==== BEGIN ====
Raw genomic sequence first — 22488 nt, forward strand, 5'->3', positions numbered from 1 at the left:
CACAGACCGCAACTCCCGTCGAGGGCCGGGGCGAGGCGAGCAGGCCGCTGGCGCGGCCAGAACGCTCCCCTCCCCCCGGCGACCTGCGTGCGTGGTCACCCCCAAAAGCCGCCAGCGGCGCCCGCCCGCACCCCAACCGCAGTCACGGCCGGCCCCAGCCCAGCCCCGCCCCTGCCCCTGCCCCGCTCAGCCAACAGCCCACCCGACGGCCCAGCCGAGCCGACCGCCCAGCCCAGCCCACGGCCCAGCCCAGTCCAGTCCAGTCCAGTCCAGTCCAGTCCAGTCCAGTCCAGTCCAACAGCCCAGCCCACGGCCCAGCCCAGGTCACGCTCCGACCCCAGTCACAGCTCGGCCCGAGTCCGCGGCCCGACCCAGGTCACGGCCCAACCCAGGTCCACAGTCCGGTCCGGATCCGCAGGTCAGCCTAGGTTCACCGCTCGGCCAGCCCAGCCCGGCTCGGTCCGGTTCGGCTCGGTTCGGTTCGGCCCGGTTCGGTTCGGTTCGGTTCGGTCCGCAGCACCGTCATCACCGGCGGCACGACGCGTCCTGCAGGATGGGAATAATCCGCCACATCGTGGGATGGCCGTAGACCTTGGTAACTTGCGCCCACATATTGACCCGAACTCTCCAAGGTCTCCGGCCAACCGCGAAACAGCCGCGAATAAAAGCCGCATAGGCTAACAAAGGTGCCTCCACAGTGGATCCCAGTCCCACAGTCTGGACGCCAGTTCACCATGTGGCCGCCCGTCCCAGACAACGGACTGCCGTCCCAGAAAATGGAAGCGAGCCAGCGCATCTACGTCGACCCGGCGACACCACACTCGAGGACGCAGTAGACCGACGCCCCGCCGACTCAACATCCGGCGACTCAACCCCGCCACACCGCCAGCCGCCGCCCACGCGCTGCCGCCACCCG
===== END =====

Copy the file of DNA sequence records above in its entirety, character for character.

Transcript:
Raw genomic sequence first — 22488 nt, forward strand, 5'->3', positions numbered from 1 at the left:
CACAGACCGCAACTCCCGTCGAGGGCCGGGGCGAGGCGAGCAGGCCGCTGGCGCGGCCAGAACGCTCCCCTCCCCCCGGCGACCTGCGTGCGTGGTCACCCCCAAAAGCCGCCAGCGGCGCCCGCCCGCACCCCAACCGCAGTCACGGCCGGCCCCAGCCCAGCCCCGCCCCTGCCCCTGCCCCGCTCAGCCAACAGCCCACCCGACGGCCCAGCCGAGCCGACCGCCCAGCCCAGCCCACGGCCCAGCCCAGTCCAGTCCAGTCCAGTCCAGTCCAGTCCAGTCCAGTCCAGTCCAACAGCCCAGCCCACGGCCCAGCCCAGGTCACGCTCCGACCCCAGTCACAGCTCGGCCCGAGTCCGCGGCCCGACCCAGGTCACGGCCCAACCCAGGTCCACAGTCCGGTCCGGATCCGCAGGTCAGCCTAGGTTCACCGCTCGGCCAGCCCAGCCCGGCTCGGTCCGGTTCGGCTCGGTTCGGTTCGGCCCGGTTCGGTTCGGTTCGGTTCGGTCCGCAGCACCGTCATCACCGGCGGCACGACGCGTCCTGCAGGATGGGAATAATCCGCCACATCGTGGGATGGCCGTAGACCTTGGTAACTTGCGCCCACATATTGACCCGAACTCTCCAAGGTCTCCGGCCAACCGCGAAACAGCCGCGAATAAAAGCCGCATAGGCTAACAAAGGTGCCTCCACAGTGGATCCCAGTCCCACAGTCTGGACGCCAGTTCACCATGTGGCCGCCCGTCCCAGACAACGGACTGCCGTCCCAGAAAATGGAAGCGAGCCAGCGCATCTACGTCGACCCGGCGACACCACACTCGAGGACGCAGTAGACCGACGCCCCGCCGACTCAACATCCGGCGACTCAACCCCGCCACACCGCCAGCCGCCGCCCACGCGCTGCCGCCACCCG